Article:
—an indie website by joe crawford since the nineties

Slack costs money, of course.

WebSanDiego was a mailing list I ran for a number of years. At one time it was a terrific way to do conversation on the internet. Before MySpace, before Facebook, before Reddit. I did a visualization back in 2011.

WebSanDiego Visualization
In the heyday we had several hundred of messages per month on the WebSanDiego mailing list

I got the notion to start an alternate version in 2019. I started it very low-key. I invited people by email. I announced it on some Slacks and person-to-person. There was no usenet to announce it on. Commenting on the number of email bounces I got from inviting prior members, I tweeted on April 5, 2019:

I revived the mailing list I started in 1999 as a Slack channel. I used the original email addresses. SO MANY BOUNCES.



I never promoted the Slack. And as a community without much purpose, it never thrived. I had a sense that Slack was not the correct tool to replace the WebSanDiego List. At one time a locally focused list was great. It was a great way to meet fellow practitioners, freelancers, get work, get answers to tech questions. Now there are other ways to do that.

Well, Slack on a free plan was never a great way to do this, it simply doesn’t scale to the costs of a community of size. And as we know the relative value of a community is a function of the number of connections between people.

Metcalfe’s Law:

Metcalfe’s law states that the financial value or influence of a telecommunications network is proportional to the square of the number of connected users of the system (n2). The law is named after Robert Metcalfe and was first proposed in 1980, albeit not in terms of users, but rather of “compatible communicating devices” (e.g., fax machines, telephones). It later became associated with users on the Ethernet after a September 1993 Forbes article by George Gilder.

WebSanDiego had hundreds of members at its height. Say we restarted it on Slack and got to 500 members. That’d be 500 times $7.25/month per user for a lower tier plan. Or $12.50/month per user for the full plan. Roughly $10/month per user works out to $60,000 per year. It’s no wonder really that Facebook and Reddit and Discord is how people do this these days, but none of these really replicate the simplicity of how a mailing list worked way back when.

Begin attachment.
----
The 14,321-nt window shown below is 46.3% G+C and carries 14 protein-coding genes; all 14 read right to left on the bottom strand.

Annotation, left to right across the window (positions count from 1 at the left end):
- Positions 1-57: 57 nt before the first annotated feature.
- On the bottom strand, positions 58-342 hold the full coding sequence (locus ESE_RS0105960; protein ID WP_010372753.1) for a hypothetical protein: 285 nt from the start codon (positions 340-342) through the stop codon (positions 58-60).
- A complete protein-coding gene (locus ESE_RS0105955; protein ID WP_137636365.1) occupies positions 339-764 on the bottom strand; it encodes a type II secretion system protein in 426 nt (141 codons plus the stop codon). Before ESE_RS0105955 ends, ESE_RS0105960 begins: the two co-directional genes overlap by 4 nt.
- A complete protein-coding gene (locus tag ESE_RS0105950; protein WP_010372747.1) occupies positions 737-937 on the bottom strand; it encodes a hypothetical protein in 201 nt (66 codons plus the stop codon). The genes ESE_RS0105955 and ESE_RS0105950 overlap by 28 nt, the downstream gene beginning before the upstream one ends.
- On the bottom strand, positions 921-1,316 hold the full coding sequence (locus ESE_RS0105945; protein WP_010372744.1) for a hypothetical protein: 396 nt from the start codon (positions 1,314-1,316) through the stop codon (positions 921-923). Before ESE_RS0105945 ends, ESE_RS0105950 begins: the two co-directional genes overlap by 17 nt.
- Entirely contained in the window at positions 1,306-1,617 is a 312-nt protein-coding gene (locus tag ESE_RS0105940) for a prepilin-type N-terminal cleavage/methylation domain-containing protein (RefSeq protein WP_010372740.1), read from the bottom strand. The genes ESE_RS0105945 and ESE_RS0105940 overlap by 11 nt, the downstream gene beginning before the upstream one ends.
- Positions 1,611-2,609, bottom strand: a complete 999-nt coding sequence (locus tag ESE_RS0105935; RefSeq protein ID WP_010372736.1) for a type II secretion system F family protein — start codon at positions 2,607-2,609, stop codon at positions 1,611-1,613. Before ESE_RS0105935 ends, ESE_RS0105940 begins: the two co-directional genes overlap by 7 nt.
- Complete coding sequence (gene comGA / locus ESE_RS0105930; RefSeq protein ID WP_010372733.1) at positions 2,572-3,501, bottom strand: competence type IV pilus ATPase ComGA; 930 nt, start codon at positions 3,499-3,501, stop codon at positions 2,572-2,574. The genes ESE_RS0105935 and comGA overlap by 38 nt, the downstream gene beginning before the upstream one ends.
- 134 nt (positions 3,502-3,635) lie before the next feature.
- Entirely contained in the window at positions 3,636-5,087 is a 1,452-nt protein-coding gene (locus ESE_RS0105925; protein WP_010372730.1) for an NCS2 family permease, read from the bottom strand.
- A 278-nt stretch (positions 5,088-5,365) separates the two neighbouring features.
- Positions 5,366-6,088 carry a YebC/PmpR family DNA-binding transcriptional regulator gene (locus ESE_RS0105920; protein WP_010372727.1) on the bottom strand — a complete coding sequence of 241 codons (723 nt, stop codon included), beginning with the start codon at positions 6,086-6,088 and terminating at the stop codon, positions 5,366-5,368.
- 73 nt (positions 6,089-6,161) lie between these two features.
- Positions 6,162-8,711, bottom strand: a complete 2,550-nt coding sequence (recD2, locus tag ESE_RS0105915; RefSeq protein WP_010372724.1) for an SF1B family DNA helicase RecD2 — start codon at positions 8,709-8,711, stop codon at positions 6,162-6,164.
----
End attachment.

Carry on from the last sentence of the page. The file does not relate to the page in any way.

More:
At one time Slack kept that history forever, and if you stopped paying you would lose access to messages older than 90 days or messages over your limit of 10,000 messages. Now, they won’t do that anymore. This is 100% the deal they’ve made with users, to get full access it will cost money. I’m not begrudging their need to monetize expensive and reliable and high quality tooling, but there is not a good replacement for people for this kind of thing anymore.

The email today from Slack explains the change:

slack logo

Free workspace content older than one year will be deleted
We wanted to let you know about a change in policy for free workspaces.

What is changing?
Workspaces’ data, including files, messages, and other content that is older than one year will no longer be stored. Free workspaces will continue to have full access to the past 90 days of message history and file storage. This change will not impact workspaces on other plans, such as Slack Pro.

When will this take effect?
This policy will begin taking effect August 26th, 2024. Workspaces will be notified prior to the policy impacting their workspace.

What does this mean for you?
Your workspace, websandiego , is on a free Slack plan. This workspace has content that is older than one year which will be deleted once the policy takes effect. Moving forward, Slack will not retain messages and files older than one year for a workspace. This policy will impact your workspace starting August 26th, 2024.

To retain access to content older than a year, the workspace needs to be on a paid Slack plan. These plans can be reviewed on our plan page. Free teams will continue to retain access to messages and content sent in the last 90 days.

If your team chooses to upgrade to a paid plan after the policy goes into effect, you will not be able to recover any content that has been deleted under our new policy.

I likely will shut down the websandiego Slack instance, it’s not particularly useful to me or anyone else as-is. One approach I might take if I revive websandiego some day is to use IRC as the core infrastructure and use tooling to allow views into it using Slack and Discord, which is the way the IndieWeb Chat works.

I certainly wish there were more reliable and less expensive and easy to use tools for this.

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